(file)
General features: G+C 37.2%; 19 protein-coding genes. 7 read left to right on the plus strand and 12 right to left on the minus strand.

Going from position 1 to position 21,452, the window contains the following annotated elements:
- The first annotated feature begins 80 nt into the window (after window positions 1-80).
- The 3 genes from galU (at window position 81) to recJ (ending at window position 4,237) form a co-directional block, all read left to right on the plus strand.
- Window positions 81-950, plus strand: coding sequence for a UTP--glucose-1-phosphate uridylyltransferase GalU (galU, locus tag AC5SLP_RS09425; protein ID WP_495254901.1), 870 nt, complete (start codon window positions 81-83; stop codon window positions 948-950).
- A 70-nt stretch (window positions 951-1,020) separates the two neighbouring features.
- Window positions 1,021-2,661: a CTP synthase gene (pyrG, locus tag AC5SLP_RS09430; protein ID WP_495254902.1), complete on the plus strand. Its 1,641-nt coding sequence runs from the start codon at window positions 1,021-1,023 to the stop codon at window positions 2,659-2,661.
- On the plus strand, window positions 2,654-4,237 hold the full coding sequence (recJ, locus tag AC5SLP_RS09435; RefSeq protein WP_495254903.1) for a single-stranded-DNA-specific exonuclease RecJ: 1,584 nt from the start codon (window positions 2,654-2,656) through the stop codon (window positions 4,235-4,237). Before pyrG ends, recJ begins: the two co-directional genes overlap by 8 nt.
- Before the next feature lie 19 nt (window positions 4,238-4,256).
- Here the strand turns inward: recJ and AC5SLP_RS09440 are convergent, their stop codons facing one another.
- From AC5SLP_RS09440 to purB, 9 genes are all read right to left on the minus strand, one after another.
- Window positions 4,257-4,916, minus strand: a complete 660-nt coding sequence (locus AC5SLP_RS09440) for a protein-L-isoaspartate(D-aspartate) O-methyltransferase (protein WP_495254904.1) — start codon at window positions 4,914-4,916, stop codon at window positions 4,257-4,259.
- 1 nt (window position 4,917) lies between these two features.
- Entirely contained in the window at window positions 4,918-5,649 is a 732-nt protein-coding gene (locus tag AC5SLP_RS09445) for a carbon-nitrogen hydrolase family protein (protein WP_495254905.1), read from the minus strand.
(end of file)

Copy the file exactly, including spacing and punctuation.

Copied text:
General features: G+C 37.2%; 19 protein-coding genes. 7 read left to right on the plus strand and 12 right to left on the minus strand.

Going from position 1 to position 21,452, the window contains the following annotated elements:
- The first annotated feature begins 80 nt into the window (after window positions 1-80).
- The 3 genes from galU (at window position 81) to recJ (ending at window position 4,237) form a co-directional block, all read left to right on the plus strand.
- Window positions 81-950, plus strand: coding sequence for a UTP--glucose-1-phosphate uridylyltransferase GalU (galU, locus tag AC5SLP_RS09425; protein ID WP_495254901.1), 870 nt, complete (start codon window positions 81-83; stop codon window positions 948-950).
- A 70-nt stretch (window positions 951-1,020) separates the two neighbouring features.
- Window positions 1,021-2,661: a CTP synthase gene (pyrG, locus tag AC5SLP_RS09430; protein ID WP_495254902.1), complete on the plus strand. Its 1,641-nt coding sequence runs from the start codon at window positions 1,021-1,023 to the stop codon at window positions 2,659-2,661.
- On the plus strand, window positions 2,654-4,237 hold the full coding sequence (recJ, locus tag AC5SLP_RS09435; RefSeq protein WP_495254903.1) for a single-stranded-DNA-specific exonuclease RecJ: 1,584 nt from the start codon (window positions 2,654-2,656) through the stop codon (window positions 4,235-4,237). Before pyrG ends, recJ begins: the two co-directional genes overlap by 8 nt.
- Before the next feature lie 19 nt (window positions 4,238-4,256).
- Here the strand turns inward: recJ and AC5SLP_RS09440 are convergent, their stop codons facing one another.
- From AC5SLP_RS09440 to purB, 9 genes are all read right to left on the minus strand, one after another.
- Window positions 4,257-4,916, minus strand: a complete 660-nt coding sequence (locus AC5SLP_RS09440) for a protein-L-isoaspartate(D-aspartate) O-methyltransferase (protein WP_495254904.1) — start codon at window positions 4,914-4,916, stop codon at window positions 4,257-4,259.
- 1 nt (window position 4,917) lies between these two features.
- Entirely contained in the window at window positions 4,918-5,649 is a 732-nt protein-coding gene (locus tag AC5SLP_RS09445) for a carbon-nitrogen hydrolase family protein (protein WP_495254905.1), read from the minus strand.